House on Wheels (ep)
I’m making less of an effort than ever before to ‘keep up’ – I checked out a long time ago in so many ways. But now and then an album or EP comes across my desk or makes it into my ears by fluke of scrolling, or reading up quickly on what I’ve missed or whatever. It never really matters what the connection is – just sometimes something connects, including things I figure I wouldn’t normally care about or would just more likely miss altogether.
One such recent example is House on Wheels – an EP by sad-sack melodicist Deb Never.
The songwriting and vocal delivery is married well to the production of Dylan Brady (100 gecs) and references 90s slacker alt/indie classics, early 00s emo and the bedsit electronica/hip-hop vibes of the 2010s.
Opener, Ugly, sets the tone instantly – “you don’t want me, I don’t want you/you don’t want me but I need you”.
I’m miles from caring about this sort of stuff, usually, but there’s something in the hook of this – the simplicity, the almost baleful tone of quiet intensity. This is the class loser speaking up. The person you have no beef with but you figure the rest of the cool crowd doesn’t care about them so you shouldn’t either, even though you’ve also never cared about the cool crowd. You get caught talking to them and you feel bad that you feel sorry for them. They don’t want pity, they want engagement.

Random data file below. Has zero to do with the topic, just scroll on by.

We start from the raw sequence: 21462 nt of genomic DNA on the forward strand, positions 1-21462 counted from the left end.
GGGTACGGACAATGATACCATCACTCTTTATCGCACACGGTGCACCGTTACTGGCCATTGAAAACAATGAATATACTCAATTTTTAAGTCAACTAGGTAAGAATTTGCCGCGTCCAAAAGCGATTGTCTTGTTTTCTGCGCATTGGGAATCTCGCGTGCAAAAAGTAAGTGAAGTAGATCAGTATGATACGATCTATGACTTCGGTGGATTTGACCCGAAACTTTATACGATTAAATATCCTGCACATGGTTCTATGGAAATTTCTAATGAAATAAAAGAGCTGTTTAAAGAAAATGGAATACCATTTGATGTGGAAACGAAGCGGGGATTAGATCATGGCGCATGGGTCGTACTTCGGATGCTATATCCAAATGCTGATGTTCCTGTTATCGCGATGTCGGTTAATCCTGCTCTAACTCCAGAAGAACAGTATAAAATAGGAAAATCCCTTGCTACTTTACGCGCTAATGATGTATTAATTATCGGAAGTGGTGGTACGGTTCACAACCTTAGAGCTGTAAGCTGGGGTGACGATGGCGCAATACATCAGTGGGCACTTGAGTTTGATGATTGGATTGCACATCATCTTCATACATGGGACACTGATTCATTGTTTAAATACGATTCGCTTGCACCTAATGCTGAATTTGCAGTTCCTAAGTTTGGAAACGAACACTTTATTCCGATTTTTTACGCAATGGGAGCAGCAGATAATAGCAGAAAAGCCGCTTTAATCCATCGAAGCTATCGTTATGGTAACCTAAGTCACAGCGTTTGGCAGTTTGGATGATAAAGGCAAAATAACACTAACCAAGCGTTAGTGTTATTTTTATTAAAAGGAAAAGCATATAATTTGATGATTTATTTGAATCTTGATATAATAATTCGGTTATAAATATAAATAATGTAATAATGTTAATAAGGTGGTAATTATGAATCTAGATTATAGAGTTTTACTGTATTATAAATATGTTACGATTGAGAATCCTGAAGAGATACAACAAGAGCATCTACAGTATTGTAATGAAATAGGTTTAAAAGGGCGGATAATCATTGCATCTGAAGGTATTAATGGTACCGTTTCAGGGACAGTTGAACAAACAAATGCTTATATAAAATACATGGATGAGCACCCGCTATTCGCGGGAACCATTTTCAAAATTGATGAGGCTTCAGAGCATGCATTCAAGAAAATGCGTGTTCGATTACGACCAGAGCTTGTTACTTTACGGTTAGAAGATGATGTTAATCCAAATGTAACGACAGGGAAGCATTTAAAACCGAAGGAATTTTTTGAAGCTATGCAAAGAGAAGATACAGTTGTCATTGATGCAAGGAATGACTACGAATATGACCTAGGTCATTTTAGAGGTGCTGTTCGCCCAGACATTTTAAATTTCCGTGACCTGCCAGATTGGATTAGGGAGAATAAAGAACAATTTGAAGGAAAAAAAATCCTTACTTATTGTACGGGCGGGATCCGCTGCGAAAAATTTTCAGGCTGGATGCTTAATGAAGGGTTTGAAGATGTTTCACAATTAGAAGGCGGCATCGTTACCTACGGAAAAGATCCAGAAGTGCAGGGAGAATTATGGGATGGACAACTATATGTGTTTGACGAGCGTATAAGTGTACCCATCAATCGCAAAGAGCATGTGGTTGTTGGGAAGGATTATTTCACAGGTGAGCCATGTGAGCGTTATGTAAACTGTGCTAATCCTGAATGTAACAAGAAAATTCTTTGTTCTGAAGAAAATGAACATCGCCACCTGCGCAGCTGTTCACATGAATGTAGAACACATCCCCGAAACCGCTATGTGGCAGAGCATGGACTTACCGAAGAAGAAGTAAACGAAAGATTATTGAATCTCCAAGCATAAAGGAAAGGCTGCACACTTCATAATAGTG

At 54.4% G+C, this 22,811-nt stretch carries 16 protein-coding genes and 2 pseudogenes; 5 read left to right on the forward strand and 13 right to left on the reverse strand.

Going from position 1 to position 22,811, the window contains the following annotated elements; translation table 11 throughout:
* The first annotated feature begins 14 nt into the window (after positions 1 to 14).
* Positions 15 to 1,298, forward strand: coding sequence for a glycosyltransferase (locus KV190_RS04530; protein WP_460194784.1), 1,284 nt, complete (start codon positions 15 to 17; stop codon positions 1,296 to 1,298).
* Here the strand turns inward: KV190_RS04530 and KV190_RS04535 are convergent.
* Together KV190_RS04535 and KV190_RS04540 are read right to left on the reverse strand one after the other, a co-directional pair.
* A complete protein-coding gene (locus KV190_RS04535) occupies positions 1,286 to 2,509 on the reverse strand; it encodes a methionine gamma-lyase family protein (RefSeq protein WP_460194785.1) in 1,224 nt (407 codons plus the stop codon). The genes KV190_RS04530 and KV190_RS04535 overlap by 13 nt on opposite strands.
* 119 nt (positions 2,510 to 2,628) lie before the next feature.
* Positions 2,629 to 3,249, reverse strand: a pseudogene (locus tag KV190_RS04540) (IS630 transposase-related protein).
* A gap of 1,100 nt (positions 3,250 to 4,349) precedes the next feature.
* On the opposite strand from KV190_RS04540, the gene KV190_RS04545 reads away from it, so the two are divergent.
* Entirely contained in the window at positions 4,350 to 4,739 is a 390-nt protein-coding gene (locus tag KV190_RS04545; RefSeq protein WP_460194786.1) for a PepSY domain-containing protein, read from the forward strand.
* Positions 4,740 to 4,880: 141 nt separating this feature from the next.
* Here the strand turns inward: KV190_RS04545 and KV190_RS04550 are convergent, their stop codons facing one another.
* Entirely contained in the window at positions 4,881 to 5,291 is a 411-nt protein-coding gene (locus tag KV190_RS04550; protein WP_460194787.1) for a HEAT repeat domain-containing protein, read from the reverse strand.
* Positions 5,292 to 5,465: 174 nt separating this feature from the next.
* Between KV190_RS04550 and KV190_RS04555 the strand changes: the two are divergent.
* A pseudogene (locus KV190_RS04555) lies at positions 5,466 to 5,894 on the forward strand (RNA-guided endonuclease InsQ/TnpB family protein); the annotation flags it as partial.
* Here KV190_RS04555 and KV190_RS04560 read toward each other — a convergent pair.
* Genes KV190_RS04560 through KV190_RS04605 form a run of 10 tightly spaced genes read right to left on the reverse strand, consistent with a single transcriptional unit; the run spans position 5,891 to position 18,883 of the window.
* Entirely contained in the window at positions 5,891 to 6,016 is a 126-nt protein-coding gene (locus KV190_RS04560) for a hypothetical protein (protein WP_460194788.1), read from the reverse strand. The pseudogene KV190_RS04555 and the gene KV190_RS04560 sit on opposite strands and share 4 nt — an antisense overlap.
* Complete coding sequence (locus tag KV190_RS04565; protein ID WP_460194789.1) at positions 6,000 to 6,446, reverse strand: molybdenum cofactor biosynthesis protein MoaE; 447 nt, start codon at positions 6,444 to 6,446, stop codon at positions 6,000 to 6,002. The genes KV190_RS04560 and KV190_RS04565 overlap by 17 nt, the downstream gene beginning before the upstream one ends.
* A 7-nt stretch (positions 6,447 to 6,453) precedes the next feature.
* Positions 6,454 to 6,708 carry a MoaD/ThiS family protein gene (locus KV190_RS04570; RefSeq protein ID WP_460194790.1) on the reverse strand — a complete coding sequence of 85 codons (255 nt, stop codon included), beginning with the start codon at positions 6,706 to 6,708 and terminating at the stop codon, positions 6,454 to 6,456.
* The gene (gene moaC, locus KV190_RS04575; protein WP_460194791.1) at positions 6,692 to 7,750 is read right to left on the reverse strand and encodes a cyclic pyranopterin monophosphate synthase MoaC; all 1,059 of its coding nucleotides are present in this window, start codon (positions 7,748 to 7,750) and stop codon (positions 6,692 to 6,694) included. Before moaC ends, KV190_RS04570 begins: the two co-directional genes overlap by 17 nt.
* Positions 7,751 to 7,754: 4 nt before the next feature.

Same (“always feel the same”) continues this tone but brings more backstory – this isn’t just a sad-o, this is disillusionment, a quiet yearning desperation is there hiding in plain sight within simple, pure lyrical lines.
Out of Time is the nearly incongruous riff-rocker that nicely breaks up the maudlin balladry.
Swimming is the track though – “Treat me like you give a fuck about me now” is its opening line. These are songs of inner sadness turned out for all to hear; the failed relationships of the imagination, the hit, hope and hype of wish-fulfillment turned sour.
Sometimes you hear an EP and want to have a full album just as soon as you can. Other times what you’re hearing is enough. I might never need (or want) anything else by Deb Never at all. This might just be enough.
It’s something special. And maybe I’ll move on after a few more listens. But for right now this is something very cool and cruel and nicely unusual within the sea of obvious and overly emo indie-pop.
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